• respond to changing patterns of need of multicultural and refugee students to help build a culturally safe service system and support students to participate fully in education

  • build inclusive recruitment, work practices and training to improve career pathways and support the diversification of our workforce and leadership.

The plan also responds to the requirement under the Multicultural Victoria Act 2011 for departments to develop cultural diversity plans to meet the needs of Victoria’s diverse communities.

What does discrimination look like?

Many workplaces reflect the multiculturalism that is an integral part of Victoria. Inclusive workplaces where all employees are able to bring their authentic selves to work and celebrate their culture result from strong policies and leadership. However, discrimination due to culture and racial characteristics still occurs. It can be overt or very subtle and can take many forms. Examples of cultural discrimination include:

  • insisting that employees speak English at all times, even during their breaks
  • not employing someone from a particular racial group because of conscious or unconscious biases
  • not employing or promoting someone because of assumptions they wouldn’t fit in with colleagues
  • unfair treatment in the course of work on the basis of race or culture, such as subjecting employees to negative comments about their race or culture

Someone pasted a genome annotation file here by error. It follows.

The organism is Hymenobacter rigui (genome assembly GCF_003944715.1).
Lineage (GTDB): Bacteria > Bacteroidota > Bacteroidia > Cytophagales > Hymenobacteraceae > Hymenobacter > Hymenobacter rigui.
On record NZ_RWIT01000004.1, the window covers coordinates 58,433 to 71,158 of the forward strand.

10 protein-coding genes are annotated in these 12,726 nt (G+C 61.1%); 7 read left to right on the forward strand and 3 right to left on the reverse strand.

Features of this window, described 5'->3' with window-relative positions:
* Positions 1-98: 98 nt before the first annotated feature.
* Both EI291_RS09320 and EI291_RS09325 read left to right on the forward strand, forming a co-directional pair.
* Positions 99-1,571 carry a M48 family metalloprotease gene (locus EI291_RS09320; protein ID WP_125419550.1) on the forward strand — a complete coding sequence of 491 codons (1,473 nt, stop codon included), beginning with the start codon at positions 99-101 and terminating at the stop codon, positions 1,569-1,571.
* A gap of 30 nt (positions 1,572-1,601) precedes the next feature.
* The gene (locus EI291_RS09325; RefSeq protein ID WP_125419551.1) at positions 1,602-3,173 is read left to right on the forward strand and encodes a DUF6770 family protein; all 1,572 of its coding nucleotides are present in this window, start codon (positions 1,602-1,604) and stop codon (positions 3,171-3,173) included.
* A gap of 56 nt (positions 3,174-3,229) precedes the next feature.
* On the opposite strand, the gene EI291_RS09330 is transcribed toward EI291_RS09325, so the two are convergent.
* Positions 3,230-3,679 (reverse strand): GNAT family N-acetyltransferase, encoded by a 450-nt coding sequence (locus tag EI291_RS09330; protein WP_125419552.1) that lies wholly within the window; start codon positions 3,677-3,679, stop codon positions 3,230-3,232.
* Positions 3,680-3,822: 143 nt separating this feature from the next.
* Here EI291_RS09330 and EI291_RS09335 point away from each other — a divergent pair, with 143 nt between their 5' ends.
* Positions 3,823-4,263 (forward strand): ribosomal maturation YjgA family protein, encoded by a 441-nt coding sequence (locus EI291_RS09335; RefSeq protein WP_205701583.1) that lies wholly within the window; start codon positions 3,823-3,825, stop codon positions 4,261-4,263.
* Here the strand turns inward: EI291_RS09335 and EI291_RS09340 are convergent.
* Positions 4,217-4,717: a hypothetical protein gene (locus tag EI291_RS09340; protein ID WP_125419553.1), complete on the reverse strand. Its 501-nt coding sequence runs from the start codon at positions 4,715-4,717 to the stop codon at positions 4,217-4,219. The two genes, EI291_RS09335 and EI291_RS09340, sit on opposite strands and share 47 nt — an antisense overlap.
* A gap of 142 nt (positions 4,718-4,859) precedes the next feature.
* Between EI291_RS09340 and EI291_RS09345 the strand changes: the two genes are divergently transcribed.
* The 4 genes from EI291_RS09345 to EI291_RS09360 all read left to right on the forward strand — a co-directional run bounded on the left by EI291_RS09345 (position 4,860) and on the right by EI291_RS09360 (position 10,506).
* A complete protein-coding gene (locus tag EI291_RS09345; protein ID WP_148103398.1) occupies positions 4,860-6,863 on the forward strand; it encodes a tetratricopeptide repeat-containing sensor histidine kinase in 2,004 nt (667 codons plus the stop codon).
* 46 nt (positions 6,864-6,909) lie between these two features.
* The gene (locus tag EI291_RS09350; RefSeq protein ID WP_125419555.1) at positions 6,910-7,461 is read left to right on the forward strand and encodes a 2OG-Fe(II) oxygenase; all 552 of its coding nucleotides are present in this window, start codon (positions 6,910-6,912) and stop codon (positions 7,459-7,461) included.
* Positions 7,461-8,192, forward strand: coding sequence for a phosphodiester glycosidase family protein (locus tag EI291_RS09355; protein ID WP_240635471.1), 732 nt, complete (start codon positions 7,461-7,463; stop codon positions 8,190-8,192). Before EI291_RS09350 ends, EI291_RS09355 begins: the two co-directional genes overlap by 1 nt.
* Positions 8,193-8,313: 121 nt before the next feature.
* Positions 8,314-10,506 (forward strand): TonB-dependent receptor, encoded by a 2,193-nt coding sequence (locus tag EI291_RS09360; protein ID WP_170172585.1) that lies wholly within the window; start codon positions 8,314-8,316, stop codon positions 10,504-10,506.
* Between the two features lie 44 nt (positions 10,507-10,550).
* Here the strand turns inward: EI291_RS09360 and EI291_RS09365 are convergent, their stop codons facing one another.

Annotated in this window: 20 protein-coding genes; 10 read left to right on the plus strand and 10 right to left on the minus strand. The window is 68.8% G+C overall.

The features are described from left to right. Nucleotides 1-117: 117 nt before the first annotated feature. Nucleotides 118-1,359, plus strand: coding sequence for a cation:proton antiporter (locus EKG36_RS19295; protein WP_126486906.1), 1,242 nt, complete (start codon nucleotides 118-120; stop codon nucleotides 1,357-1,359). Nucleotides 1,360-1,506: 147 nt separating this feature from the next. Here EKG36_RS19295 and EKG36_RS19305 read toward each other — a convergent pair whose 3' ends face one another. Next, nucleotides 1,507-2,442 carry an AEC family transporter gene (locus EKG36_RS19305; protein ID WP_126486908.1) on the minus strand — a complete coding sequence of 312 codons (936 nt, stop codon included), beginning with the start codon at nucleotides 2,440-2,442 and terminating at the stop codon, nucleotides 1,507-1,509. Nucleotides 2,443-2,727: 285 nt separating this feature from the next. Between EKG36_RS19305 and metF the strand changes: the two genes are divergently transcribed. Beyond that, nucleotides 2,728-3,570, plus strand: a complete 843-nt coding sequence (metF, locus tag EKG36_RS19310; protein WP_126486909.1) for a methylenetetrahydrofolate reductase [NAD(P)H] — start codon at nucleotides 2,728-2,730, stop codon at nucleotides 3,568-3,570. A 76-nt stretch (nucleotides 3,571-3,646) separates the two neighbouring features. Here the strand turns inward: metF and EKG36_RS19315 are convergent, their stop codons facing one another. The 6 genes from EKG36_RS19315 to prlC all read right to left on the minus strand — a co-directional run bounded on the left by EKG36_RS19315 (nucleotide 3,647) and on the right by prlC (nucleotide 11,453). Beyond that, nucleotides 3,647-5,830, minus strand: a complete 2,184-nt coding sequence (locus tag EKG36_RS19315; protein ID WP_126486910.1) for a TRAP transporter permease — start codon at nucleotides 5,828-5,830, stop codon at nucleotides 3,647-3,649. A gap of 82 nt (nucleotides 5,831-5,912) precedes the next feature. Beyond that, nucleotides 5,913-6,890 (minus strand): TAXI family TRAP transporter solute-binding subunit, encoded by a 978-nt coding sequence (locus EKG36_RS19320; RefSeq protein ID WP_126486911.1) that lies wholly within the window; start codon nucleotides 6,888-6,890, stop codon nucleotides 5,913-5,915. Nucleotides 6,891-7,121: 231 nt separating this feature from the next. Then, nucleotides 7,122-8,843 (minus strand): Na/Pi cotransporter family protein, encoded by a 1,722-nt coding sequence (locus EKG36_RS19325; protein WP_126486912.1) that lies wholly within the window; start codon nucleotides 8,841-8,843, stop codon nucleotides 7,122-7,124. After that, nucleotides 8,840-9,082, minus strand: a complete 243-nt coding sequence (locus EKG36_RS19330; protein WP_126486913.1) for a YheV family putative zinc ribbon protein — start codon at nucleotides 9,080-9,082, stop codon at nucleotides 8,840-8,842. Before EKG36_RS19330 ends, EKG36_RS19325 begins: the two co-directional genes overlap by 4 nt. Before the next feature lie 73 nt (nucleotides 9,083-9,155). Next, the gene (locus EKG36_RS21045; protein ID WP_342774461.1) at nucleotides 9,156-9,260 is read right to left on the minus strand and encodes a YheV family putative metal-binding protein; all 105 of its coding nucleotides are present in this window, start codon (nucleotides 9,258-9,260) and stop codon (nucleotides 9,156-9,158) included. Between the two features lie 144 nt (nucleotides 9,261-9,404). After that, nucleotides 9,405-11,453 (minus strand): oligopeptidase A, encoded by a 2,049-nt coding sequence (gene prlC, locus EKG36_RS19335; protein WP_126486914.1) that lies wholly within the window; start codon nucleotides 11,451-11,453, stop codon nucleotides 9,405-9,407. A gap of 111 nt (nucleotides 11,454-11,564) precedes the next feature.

Fostering inclusion

The Department’s work plays a significant role in helping Victoria grow and develop as a multicultural community that values diversity and supports Victorians of all cultural backgrounds to prosper and flourish in our society. In the workplace, all employees have a responsibility to value others, and accept and celebrate their differences. There are many ways to demonstrate support for diversity and foster inclusion. These include:

Include diversity in images

Drawing unnecessary attention to people’s cultural backgrounds should be avoided, however it is important that images used in communications, marketing and promotion represent the Department’s workforce and the diversity of the Victorian community we serve.

Celebrate days of significance

Host an event with your team or participate in events celebrating days of significance such as Harmony Week (March), Cultural Diversity Week (March), World Refugee Day (20 June), International Day of Tolerance (16 November) and International Migrants Day (18 December)

Counter unconscious bias in recruitment

People from culturally diverse backgrounds face extra barriers seeking employment. Recruit SmarterExternal Link is a Victorian Government initiative to develop inclusive practices and address unconscious bias during recruitment. View the initiative’s ReportExternal Link , which includes best practice guidelines for inclusive recruitment.

Write in plain English

The Department’s Writing style guideExternal Link (staff login required) requires the use of plain English. By avoiding colloquialisms and buzzwords, you ensure that the widest range of people can engage with your writing.

Avoid stereotypes, even ‘positive’ ones

Cultural stereotyping is common, and in the workplace can lead to false ideas about what role people from certain cultural backgrounds are suited to or capable of doing.

Learn more about cultural inclusion

For more actions and learning resources to create a more inclusive culture in the workplace, see the Cultural diversity pageExternal Link (login required) of the Workforce Diversity and Inclusion site.

Further assistance

Chapter of the Inclusive Workplaces Guide on Cultural Diversity

Reviewed 20 March 2024